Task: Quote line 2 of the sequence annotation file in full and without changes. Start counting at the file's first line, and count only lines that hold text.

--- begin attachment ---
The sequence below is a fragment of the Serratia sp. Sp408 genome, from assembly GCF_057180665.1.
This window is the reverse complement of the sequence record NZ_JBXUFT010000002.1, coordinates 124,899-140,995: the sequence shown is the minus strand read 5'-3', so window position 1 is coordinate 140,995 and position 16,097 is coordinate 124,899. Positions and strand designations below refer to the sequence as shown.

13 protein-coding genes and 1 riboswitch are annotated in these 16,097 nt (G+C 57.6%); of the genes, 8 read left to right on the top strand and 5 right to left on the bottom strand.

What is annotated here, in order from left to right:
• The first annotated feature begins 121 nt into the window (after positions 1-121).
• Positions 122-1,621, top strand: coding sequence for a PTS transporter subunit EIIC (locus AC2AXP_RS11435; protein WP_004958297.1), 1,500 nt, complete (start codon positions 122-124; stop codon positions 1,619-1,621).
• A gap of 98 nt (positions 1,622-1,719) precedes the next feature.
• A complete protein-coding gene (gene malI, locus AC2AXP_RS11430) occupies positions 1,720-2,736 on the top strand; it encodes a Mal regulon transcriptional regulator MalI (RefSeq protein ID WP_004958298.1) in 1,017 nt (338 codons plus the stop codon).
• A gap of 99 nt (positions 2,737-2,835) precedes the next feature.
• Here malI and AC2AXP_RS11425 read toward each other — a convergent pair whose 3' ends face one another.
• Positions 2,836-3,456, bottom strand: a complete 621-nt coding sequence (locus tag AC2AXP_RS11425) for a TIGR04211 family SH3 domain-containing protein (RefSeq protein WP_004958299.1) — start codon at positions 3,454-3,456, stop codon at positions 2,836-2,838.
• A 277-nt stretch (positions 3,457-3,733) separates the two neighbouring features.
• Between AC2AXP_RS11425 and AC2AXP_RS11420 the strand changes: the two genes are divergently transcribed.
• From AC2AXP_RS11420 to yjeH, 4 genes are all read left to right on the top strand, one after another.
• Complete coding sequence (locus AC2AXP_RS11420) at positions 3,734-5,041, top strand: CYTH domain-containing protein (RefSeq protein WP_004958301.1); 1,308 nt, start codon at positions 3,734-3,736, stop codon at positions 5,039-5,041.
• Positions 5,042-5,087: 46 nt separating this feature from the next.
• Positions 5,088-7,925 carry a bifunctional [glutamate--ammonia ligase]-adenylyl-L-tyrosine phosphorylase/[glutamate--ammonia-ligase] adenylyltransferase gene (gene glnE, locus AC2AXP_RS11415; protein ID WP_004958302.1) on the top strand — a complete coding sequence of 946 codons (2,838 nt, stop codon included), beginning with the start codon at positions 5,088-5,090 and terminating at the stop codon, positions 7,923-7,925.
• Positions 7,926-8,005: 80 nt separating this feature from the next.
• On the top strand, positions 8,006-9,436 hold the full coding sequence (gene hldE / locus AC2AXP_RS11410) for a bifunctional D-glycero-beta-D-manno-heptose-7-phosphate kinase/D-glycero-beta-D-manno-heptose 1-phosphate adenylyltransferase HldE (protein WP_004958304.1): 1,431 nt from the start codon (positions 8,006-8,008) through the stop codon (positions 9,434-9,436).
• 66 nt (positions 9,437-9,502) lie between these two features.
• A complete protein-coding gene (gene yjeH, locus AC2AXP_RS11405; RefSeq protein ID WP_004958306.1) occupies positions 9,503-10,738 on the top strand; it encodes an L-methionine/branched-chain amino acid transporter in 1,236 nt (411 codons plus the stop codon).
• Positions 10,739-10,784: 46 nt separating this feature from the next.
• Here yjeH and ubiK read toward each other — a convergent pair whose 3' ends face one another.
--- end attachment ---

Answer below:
This window is the reverse complement of the sequence record NZ_JBXUFT010000002.1, coordinates 124,899-140,995: the sequence shown is the minus strand read 5'-3', so window position 1 is coordinate 140,995 and position 16,097 is coordinate 124,899. Positions and strand designations below refer to the sequence as shown.